DNR gives update on water quality

On a bridge behind a strip mall on Liberty Road just west of Baltimore, a group of state biologists trekked out in the morning drizzle Monday to gauge the health of the Chesapeake Bay.

From the bridge over the Gwynns Falls they lowered a device about 2 feet into the brown-green water to take the temperature and measure the dissolved oxygen. Then they lowered a bottle with a small crane to collect a water sample, checking for sediment, nutrients and solids.

The effort, made in 54 sites each month across the state since 1986, shows the short-and long-term health of Maryland's streams, the Inner Harbor and, ultimately, the Chesapeake Bay. The results not only help guide those who regulate pollution, but help the biologists show how the way people live and work affects the water quality nearby and downstream.

The findings this day came on the heels of record snow and above-average rain that likely washed extra pollutants into the water. This could signify an early onset of dead zones, the oxygen-deprived stretches in the bay where underwater grasses can't grow and fish can't live.

In about 85 percent of the state's nontidal streams, including the Gwynns Falls, the conditions are improving largely because of upgrades to wastewater treatment plants across Maryland in recent years, said Thomas A. Parham, director of tidewater ecosystem assessment at the state Department of Natural Resources.

But increases in development and population have meant more suburban and urban storm water runoff. And agricultural runoff, while not increasing, remains the biggest polluter, he said. Big snow and rain events always bump up the amount of pollution, even if it's just temporary.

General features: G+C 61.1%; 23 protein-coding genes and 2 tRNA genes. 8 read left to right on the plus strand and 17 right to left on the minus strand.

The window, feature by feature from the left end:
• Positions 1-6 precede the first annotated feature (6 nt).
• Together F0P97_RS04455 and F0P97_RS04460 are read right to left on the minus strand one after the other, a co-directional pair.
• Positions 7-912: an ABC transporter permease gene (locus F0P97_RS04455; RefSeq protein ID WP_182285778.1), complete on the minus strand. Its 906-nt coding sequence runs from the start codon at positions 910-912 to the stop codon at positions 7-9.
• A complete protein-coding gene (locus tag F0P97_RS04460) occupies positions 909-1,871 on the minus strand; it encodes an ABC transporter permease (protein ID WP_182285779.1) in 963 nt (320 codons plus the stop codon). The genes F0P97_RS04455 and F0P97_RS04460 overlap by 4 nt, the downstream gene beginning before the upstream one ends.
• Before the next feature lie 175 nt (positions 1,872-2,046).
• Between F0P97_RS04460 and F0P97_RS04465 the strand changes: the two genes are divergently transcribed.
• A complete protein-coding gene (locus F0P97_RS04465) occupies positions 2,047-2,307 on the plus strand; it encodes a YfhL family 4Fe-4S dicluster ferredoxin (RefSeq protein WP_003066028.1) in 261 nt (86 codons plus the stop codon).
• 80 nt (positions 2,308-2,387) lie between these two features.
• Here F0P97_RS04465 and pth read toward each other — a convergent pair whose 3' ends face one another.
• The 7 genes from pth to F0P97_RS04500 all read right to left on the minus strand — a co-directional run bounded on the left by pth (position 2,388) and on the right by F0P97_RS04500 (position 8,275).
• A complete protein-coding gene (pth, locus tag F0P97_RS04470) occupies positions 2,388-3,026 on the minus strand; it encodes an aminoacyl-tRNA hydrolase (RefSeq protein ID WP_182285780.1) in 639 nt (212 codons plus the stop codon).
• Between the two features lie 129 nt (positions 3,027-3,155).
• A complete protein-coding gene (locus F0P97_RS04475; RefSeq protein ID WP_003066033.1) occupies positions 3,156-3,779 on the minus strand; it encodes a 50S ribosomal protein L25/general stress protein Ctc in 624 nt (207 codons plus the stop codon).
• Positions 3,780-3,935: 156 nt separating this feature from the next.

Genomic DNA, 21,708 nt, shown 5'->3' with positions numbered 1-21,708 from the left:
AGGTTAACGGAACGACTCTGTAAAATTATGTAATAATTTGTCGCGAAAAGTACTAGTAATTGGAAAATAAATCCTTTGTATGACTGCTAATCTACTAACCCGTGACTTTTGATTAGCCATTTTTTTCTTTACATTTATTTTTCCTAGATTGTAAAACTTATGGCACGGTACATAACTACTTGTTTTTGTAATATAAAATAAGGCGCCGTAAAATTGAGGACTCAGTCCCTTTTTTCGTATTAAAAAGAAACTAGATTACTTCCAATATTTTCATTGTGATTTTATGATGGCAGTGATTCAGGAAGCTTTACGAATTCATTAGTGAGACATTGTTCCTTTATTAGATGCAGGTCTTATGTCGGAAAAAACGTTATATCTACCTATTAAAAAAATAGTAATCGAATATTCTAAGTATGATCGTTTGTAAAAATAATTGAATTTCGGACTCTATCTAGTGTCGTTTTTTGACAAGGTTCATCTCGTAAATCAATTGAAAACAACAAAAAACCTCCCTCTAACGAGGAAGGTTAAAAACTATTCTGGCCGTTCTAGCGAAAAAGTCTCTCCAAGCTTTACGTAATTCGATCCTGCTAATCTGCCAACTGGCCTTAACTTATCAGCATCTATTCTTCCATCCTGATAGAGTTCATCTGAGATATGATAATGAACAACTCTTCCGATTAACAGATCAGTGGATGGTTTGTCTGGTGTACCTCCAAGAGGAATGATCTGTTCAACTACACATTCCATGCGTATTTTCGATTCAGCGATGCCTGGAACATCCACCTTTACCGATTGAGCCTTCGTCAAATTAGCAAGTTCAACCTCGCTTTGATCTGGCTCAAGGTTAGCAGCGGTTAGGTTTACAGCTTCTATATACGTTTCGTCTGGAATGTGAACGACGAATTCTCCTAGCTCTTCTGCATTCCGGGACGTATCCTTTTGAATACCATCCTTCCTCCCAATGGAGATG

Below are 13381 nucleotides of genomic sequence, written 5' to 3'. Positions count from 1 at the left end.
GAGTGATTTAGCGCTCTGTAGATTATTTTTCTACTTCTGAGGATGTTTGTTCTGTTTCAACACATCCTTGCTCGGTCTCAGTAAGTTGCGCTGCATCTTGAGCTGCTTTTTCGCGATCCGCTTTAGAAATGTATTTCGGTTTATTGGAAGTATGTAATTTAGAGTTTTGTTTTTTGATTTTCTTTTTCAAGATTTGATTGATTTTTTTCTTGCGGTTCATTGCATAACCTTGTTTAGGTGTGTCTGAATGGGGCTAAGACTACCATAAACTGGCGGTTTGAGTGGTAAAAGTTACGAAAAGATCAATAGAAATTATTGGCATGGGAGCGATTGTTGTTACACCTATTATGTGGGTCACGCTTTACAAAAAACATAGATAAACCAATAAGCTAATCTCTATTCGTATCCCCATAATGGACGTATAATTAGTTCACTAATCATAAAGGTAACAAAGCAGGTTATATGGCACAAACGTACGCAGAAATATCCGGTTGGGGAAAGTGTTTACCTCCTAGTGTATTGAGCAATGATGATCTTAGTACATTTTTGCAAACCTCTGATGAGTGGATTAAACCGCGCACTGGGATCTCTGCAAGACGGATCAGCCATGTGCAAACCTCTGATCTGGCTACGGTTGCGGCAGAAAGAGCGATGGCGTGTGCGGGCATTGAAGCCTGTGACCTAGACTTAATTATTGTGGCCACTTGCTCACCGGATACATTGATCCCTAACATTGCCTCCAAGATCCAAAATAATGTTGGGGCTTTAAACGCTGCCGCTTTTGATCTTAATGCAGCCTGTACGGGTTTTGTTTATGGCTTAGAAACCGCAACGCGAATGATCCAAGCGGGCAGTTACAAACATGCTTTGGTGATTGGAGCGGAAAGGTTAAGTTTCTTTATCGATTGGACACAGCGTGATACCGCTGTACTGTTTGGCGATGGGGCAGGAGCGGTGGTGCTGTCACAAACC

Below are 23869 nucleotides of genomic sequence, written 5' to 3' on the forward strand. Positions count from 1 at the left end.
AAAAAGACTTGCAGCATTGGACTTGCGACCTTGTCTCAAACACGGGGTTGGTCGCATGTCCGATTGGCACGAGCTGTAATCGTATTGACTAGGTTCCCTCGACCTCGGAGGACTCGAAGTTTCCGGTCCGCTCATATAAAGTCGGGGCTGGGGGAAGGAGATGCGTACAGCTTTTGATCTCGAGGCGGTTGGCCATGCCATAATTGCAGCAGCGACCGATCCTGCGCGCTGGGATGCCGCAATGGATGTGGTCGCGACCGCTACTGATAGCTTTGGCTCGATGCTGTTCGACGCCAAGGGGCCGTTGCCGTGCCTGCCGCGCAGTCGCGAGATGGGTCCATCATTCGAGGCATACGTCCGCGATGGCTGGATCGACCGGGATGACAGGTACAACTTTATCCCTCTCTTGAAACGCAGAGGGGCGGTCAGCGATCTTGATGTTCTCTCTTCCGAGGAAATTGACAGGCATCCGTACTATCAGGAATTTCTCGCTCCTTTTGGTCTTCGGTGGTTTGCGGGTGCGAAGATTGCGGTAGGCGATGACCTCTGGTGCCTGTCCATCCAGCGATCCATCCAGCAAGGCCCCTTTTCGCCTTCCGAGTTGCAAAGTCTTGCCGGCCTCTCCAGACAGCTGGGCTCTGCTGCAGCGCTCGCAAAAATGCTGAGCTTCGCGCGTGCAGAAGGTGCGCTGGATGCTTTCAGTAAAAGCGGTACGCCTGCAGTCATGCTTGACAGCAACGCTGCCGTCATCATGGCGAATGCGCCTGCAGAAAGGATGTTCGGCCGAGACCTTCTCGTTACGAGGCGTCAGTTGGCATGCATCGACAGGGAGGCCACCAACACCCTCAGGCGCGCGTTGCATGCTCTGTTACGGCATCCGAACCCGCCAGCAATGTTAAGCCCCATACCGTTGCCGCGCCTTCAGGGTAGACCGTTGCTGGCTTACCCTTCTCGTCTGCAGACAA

"We still have a long way to go," Parham said. "People need to know the actions they take affect the bay. If we want a bay we can fish and swim in, we need to continue taking steps."

Parham said he would not fish or swim in this stretch of the Gwynns Falls.

All of the extra pollution, particularly the nutrients nitrogen and phosphorus, provides food for algae. The resulting algae blooms eventually die, decompose and use up the oxygen in the water. And in the bay, where water flushes slowly, dead zones form.

There are steps in the works to further reduce runoff. Federal regulators are considering new rules for farmers to control pollution. And the state legislature passed but is reconsidering new rules for developers to mitigate storm water runoff.

The rules unfairly add costs to projects already in the works, potentially jeopardizing them, the developers say.

Cars and power plants also face new government limits on emissions. And the state continues to upgrade sewage treatment plants. About 80 percent of them have been improved since the 1990s.

Officials and citizens can't do anything to control the weather -- about 50 inches of snow fell in February compared with the average 6 inches or so, said Parham.

He said this time of year, when there is a lot of runoff, is a good time to see real impacts. And, he said, reinforce that homeowners have a role. They can limit fertilizer on their lawn, maintain their septic systems and control pet and other kinds of litter.

If they don't, he and fellow biologists Kristen Heyer and Christine King will know when they test the water.

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